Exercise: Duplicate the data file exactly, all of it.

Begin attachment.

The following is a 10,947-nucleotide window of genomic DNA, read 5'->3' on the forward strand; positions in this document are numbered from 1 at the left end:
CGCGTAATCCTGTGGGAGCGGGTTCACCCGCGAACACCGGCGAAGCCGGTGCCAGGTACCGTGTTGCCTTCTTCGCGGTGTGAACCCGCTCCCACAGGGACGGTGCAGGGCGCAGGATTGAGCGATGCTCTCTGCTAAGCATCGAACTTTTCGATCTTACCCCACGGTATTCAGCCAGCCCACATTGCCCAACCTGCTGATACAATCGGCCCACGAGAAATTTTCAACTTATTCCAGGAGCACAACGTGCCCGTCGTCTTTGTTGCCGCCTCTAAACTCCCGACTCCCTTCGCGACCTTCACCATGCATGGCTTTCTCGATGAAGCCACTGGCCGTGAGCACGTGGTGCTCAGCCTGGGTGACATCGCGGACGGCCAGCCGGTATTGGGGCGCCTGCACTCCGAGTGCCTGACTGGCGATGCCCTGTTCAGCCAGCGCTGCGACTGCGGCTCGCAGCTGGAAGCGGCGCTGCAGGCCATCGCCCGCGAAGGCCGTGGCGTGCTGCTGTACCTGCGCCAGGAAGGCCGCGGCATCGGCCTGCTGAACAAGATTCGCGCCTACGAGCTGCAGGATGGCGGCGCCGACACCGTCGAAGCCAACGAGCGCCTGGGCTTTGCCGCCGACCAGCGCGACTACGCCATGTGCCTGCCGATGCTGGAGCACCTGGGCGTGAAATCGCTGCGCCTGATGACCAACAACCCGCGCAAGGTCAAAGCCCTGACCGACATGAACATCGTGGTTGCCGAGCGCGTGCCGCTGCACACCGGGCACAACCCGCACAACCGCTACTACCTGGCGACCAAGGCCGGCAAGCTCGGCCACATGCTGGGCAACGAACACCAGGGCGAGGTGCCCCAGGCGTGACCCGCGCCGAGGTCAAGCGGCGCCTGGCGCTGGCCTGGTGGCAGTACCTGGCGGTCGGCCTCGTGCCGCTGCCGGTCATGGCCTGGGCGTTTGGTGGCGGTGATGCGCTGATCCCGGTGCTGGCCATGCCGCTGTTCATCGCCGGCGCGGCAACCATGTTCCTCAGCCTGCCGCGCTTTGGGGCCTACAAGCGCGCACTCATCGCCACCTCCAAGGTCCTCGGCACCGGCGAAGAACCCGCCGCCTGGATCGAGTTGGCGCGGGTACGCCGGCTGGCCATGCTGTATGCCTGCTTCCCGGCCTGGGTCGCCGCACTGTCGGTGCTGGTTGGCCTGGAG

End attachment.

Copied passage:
The following is a 10,947-nucleotide window of genomic DNA, read 5'->3' on the forward strand; positions in this document are numbered from 1 at the left end:
CGCGTAATCCTGTGGGAGCGGGTTCACCCGCGAACACCGGCGAAGCCGGTGCCAGGTACCGTGTTGCCTTCTTCGCGGTGTGAACCCGCTCCCACAGGGACGGTGCAGGGCGCAGGATTGAGCGATGCTCTCTGCTAAGCATCGAACTTTTCGATCTTACCCCACGGTATTCAGCCAGCCCACATTGCCCAACCTGCTGATACAATCGGCCCACGAGAAATTTTCAACTTATTCCAGGAGCACAACGTGCCCGTCGTCTTTGTTGCCGCCTCTAAACTCCCGACTCCCTTCGCGACCTTCACCATGCATGGCTTTCTCGATGAAGCCACTGGCCGTGAGCACGTGGTGCTCAGCCTGGGTGACATCGCGGACGGCCAGCCGGTATTGGGGCGCCTGCACTCCGAGTGCCTGACTGGCGATGCCCTGTTCAGCCAGCGCTGCGACTGCGGCTCGCAGCTGGAAGCGGCGCTGCAGGCCATCGCCCGCGAAGGCCGTGGCGTGCTGCTGTACCTGCGCCAGGAAGGCCGCGGCATCGGCCTGCTGAACAAGATTCGCGCCTACGAGCTGCAGGATGGCGGCGCCGACACCGTCGAAGCCAACGAGCGCCTGGGCTTTGCCGCCGACCAGCGCGACTACGCCATGTGCCTGCCGATGCTGGAGCACCTGGGCGTGAAATCGCTGCGCCTGATGACCAACAACCCGCGCAAGGTCAAAGCCCTGACCGACATGAACATCGTGGTTGCCGAGCGCGTGCCGCTGCACACCGGGCACAACCCGCACAACCGCTACTACCTGGCGACCAAGGCCGGCAAGCTCGGCCACATGCTGGGCAACGAACACCAGGGCGAGGTGCCCCAGGCGTGACCCGCGCCGAGGTCAAGCGGCGCCTGGCGCTGGCCTGGTGGCAGTACCTGGCGGTCGGCCTCGTGCCGCTGCCGGTCATGGCCTGGGCGTTTGGTGGCGGTGATGCGCTGATCCCGGTGCTGGCCATGCCGCTGTTCATCGCCGGCGCGGCAACCATGTTCCTCAGCCTGCCGCGCTTTGGGGCCTACAAGCGCGCACTCATCGCCACCTCCAAGGTCCTCGGCACCGGCGAAGAACCCGCCGCCTGGATCGAGTTGGCGCGGGTACGCCGGCTGGCCATGCTGTATGCCTGCTTCCCGGCCTGGGTCGCCGCACTGTCGGTGCTGGTTGGCCTGGAG